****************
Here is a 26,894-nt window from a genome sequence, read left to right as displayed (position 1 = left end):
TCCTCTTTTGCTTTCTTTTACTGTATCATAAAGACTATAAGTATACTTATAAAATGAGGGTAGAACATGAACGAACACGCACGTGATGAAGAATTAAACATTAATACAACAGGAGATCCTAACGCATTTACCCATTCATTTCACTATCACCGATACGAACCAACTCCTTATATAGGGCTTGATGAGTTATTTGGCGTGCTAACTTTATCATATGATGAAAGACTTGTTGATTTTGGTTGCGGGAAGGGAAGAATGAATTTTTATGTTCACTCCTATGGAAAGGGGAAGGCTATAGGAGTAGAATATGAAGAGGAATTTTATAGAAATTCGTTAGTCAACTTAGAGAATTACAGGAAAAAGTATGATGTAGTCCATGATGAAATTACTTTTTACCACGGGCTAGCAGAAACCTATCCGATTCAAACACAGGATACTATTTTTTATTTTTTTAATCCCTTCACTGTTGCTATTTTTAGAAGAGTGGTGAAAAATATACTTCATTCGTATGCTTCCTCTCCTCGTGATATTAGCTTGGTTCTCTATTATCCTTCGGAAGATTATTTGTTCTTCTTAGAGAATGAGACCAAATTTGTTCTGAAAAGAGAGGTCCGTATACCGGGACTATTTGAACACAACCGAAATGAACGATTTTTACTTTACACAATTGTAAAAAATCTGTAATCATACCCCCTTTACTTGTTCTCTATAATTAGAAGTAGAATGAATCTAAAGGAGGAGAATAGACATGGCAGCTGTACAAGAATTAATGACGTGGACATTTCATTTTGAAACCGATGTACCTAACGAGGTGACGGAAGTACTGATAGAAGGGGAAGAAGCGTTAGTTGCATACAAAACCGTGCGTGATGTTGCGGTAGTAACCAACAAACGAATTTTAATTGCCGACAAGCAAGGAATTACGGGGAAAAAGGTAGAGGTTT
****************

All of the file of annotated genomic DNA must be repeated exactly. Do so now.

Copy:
Here is a 26,894-nt window from a genome sequence, read left to right as displayed (position 1 = left end):
TCCTCTTTTGCTTTCTTTTACTGTATCATAAAGACTATAAGTATACTTATAAAATGAGGGTAGAACATGAACGAACACGCACGTGATGAAGAATTAAACATTAATACAACAGGAGATCCTAACGCATTTACCCATTCATTTCACTATCACCGATACGAACCAACTCCTTATATAGGGCTTGATGAGTTATTTGGCGTGCTAACTTTATCATATGATGAAAGACTTGTTGATTTTGGTTGCGGGAAGGGAAGAATGAATTTTTATGTTCACTCCTATGGAAAGGGGAAGGCTATAGGAGTAGAATATGAAGAGGAATTTTATAGAAATTCGTTAGTCAACTTAGAGAATTACAGGAAAAAGTATGATGTAGTCCATGATGAAATTACTTTTTACCACGGGCTAGCAGAAACCTATCCGATTCAAACACAGGATACTATTTTTTATTTTTTTAATCCCTTCACTGTTGCTATTTTTAGAAGAGTGGTGAAAAATATACTTCATTCGTATGCTTCCTCTCCTCGTGATATTAGCTTGGTTCTCTATTATCCTTCGGAAGATTATTTGTTCTTCTTAGAGAATGAGACCAAATTTGTTCTGAAAAGAGAGGTCCGTATACCGGGACTATTTGAACACAACCGAAATGAACGATTTTTACTTTACACAATTGTAAAAAATCTGTAATCATACCCCCTTTACTTGTTCTCTATAATTAGAAGTAGAATGAATCTAAAGGAGGAGAATAGACATGGCAGCTGTACAAGAATTAATGACGTGGACATTTCATTTTGAAACCGATGTACCTAACGAGGTGACGGAAGTACTGATAGAAGGGGAAGAAGCGTTAGTTGCATACAAAACCGTGCGTGATGTTGCGGTAGTAACCAACAAACGAATTTTAATTGCCGACAAGCAAGGAATTACGGGGAAAAAGGTAGAGGTTT